Page created: 960624 Updated: 960624
Page maintainer: Wesley R. Elsberry.
Dolphins and whales are known to produce a wide variety of sounds. The sounds that an individual produces are determined in large part by the species of the individual. It is generally assumed that the range of hearing is a limit on the usual range of vocalizations produced. In the toothed whales, many species have been shown to be sensitive to ultrasonic sounds, with some sensitive to sound above 200KHz. The baleen whales are relatively more difficult to test, but the projections from models of inner ear anatomy indicate hearing from the infrasonic through most of the human audio range. In the bottlenose dolphin (Tursiops truncatus), vocalizations have been noted as "clicking, moans, whistles, trills, and squeaks". In the bioacoustics community, the large categories are whistles and pulse-based vocalizations. The names for the various sounds map into these two categories nicely. Different ranges of frequencies make whistle-based vocalizations sound like moans, whistles, trills, or squeaks. The clickings are pulse-based vocalizations.
The vocalizations of dolphins are assumed to have communication, navigation, and food location functions. Some researchers have advanced a "signature whistle" hypothesis, that states that certain vocalizations that are emitted by preference by individuals in a pod represent an acoustic "signature" for that individual.
Many people have asked, "What's the purpose of the dolphin sonar?"
The short answer is, "We don't know." There is a lot of conjecture about dolphin bisonar in the wild, but very little actual research on the subject. There is a lot of research on discrimination capabilities in experimental tests, but that does not tell us about the purpose of biosonar. Some people assert that biosonar is mostly used for food location and assessment, others that it is used mostly for navigation. Neither group can claim that they have the data in hand to support their assertions.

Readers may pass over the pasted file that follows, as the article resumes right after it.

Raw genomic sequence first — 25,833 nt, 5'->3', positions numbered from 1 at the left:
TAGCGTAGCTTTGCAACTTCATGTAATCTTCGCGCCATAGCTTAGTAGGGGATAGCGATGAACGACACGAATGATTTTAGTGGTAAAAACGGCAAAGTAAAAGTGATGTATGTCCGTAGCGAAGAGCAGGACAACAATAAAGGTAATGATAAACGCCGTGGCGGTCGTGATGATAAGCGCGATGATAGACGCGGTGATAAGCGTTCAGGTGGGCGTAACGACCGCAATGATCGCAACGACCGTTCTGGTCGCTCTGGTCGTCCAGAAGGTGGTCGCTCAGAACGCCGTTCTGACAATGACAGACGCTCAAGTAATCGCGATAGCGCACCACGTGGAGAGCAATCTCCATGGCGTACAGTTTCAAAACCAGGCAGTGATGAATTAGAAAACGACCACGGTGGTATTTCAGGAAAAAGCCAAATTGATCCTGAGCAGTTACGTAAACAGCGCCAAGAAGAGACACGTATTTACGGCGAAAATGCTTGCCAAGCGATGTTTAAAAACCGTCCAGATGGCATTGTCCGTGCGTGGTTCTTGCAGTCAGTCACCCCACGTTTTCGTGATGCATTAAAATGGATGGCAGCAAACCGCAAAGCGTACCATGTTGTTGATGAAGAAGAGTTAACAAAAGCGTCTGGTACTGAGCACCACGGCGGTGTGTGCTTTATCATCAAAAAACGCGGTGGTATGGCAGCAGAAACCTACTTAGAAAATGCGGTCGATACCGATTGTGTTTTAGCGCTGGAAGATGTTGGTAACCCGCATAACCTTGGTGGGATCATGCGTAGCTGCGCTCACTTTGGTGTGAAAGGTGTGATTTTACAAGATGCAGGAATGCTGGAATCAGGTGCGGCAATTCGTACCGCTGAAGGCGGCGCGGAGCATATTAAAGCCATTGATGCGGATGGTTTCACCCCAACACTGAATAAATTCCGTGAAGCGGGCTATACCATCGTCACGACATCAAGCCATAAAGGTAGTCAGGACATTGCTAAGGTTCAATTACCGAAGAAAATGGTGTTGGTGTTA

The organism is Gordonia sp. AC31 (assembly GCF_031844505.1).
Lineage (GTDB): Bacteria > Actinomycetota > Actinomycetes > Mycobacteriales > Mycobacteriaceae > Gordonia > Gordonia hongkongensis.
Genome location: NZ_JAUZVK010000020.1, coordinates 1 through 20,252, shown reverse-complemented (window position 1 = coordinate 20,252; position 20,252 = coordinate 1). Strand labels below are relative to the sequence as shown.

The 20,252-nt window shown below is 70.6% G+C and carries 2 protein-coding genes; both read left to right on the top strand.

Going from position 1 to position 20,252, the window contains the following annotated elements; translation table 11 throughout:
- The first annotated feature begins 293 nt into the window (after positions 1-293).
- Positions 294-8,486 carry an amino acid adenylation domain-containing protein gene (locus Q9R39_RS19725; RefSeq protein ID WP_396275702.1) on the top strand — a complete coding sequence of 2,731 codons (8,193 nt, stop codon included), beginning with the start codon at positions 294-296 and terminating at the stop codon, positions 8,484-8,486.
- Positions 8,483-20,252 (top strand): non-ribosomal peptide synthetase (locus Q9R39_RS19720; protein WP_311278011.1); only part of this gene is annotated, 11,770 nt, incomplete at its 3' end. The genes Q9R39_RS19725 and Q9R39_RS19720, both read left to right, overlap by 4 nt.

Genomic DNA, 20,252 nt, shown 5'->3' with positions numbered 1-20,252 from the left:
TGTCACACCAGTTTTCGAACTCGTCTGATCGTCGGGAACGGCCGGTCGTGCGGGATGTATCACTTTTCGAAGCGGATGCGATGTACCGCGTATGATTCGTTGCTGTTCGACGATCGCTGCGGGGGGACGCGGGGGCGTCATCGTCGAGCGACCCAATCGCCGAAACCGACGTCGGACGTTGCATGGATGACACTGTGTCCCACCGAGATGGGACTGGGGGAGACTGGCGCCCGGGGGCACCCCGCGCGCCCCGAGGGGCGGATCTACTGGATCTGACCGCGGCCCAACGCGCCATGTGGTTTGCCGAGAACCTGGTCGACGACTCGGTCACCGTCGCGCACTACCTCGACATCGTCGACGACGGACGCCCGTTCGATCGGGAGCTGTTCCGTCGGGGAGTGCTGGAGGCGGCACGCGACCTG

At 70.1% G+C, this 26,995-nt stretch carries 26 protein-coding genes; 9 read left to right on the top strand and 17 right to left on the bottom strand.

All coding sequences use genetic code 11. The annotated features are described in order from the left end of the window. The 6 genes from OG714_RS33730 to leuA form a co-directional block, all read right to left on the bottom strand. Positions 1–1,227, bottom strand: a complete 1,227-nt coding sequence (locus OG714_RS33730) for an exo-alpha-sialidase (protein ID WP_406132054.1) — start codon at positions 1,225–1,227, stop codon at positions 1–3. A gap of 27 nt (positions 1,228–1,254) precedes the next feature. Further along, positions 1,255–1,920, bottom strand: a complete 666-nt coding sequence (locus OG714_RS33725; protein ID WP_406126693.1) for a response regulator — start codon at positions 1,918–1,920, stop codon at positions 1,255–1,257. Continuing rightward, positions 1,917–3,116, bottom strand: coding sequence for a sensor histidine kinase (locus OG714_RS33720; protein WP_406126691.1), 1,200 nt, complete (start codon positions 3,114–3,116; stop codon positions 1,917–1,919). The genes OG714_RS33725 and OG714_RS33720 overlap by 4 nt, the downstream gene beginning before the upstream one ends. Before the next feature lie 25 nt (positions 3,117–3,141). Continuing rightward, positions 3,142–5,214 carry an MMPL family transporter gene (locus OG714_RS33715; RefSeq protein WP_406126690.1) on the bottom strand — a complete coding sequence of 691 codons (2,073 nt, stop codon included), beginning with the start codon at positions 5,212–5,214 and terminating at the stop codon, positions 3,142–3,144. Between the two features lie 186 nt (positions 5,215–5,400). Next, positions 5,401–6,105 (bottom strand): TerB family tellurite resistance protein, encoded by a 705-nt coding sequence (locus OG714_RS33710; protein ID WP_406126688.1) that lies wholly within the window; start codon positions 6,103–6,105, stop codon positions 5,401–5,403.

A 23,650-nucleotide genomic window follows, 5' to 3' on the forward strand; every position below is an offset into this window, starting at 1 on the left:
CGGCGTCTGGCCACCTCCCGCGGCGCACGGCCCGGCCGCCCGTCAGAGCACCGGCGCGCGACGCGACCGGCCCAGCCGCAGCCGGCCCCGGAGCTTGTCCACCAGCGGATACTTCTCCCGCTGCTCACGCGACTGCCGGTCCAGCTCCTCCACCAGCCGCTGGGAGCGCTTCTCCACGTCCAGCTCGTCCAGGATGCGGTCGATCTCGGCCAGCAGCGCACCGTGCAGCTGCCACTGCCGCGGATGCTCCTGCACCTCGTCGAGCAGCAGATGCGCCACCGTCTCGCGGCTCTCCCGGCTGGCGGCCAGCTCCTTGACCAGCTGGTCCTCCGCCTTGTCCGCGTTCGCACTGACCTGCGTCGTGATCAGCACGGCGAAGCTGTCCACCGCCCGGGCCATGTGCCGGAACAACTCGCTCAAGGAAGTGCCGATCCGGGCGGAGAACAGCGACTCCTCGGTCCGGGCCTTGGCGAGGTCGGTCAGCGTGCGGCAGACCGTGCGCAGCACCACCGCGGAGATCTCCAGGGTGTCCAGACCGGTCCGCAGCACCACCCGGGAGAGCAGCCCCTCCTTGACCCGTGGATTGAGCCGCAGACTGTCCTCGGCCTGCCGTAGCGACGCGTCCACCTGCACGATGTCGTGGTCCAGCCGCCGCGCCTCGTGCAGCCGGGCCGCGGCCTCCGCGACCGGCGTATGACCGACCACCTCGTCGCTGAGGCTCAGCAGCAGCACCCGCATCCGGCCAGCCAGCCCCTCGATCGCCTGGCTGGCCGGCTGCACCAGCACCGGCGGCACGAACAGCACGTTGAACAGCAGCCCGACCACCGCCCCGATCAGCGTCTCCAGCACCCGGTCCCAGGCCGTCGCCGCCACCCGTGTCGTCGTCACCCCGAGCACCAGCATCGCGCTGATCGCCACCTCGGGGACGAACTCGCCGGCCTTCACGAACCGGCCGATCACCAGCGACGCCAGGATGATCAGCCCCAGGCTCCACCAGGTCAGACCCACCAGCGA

SONAR is an acronym for "Sound Navigation And Ranging". In animals, the terms that are used for active acoustic sensing are "echolocation" and "biosonar". Toothed whales in general are assumed to have biosonar capabilities, since all species tested so far do. In particular, the capabilities for discrimination of objects by dolphins has been extensively tested. While controversy continues over the functional anatomy of biosonar production and reception, it is generally believed that the biosonar sounds are produced by the nasal sacs, which are located behind the melon (the rounded region of a dolphin's forehead). The melon in various species is thought to act as an acoustic lens, to distribute or focus the sound in a particular manner. Theoretically, it would make sense for dolphins using biosonar to use lower frequencies for longer range navigation and higher frequencies for close range discrimination, because lower frequency sounds attenuate more slowly in water than do higher frequency sounds. However, it is difficult to measure biosonar activity in the wild due to several practical constraints: many biosonar pulses have energy in the ultrasonic range, to which common recording equipment is not sensitive; biosonar in dolphins is highly directional, requiring that the recording transducer be on-axis with the dolphin or very close to it; biosonar is a function, not a characteristic, so behavioral monitoring must accompany acoustic monitoring to establish that biosonar is the purpose of the recorded vocalization; and the usual problems involved with getting sophisticated electronics anywhere near large bodies of water. Not all pulse-based vocalization is biosonar, as some people have erroneously asserted. Au has recorded bottlenose dolphin biosonar in Kaneohe Bay in Hawaii as having a mean sound pressure level around 220 dB re 1 micropascal at 1 meter, and peak frequency around 130KHz. The human auditory range is canonically 20 Hz to 20KHz by comparison. The sound that a dolphin produces propagates outward and encounters objects in the water. The produced sound is high energy (as noted in bottlenose dolphins, about 220 dB re 1 micropascal at 1m), but the portion of sound that bounces off or reradiates from an object is very low energy. The time that the sound takes to propagate from the dolphin to the object and back gives the dolphin information about how far away the object is. Other information in the return echo tells about characteristics of the target. One controversial topic is whether dolphins form an "acoustic image" from the pattern of sounds returning from an object. Dolphins have been shown to be able to acoustically discriminate metal cylinders that differ by 1/3000th of an inch in diameter. What this means in terms of how they use echolocation in the wild is not yet known. There are differences between species in the characteristics of biosonar pulses. Bottlenose dolphins use broadband pulses (the energy is distributed over a wide frequncy range), but porpoises and the bouto use very narrowband pulses. What these differences mean for the purpose of biosonar are also unknown.
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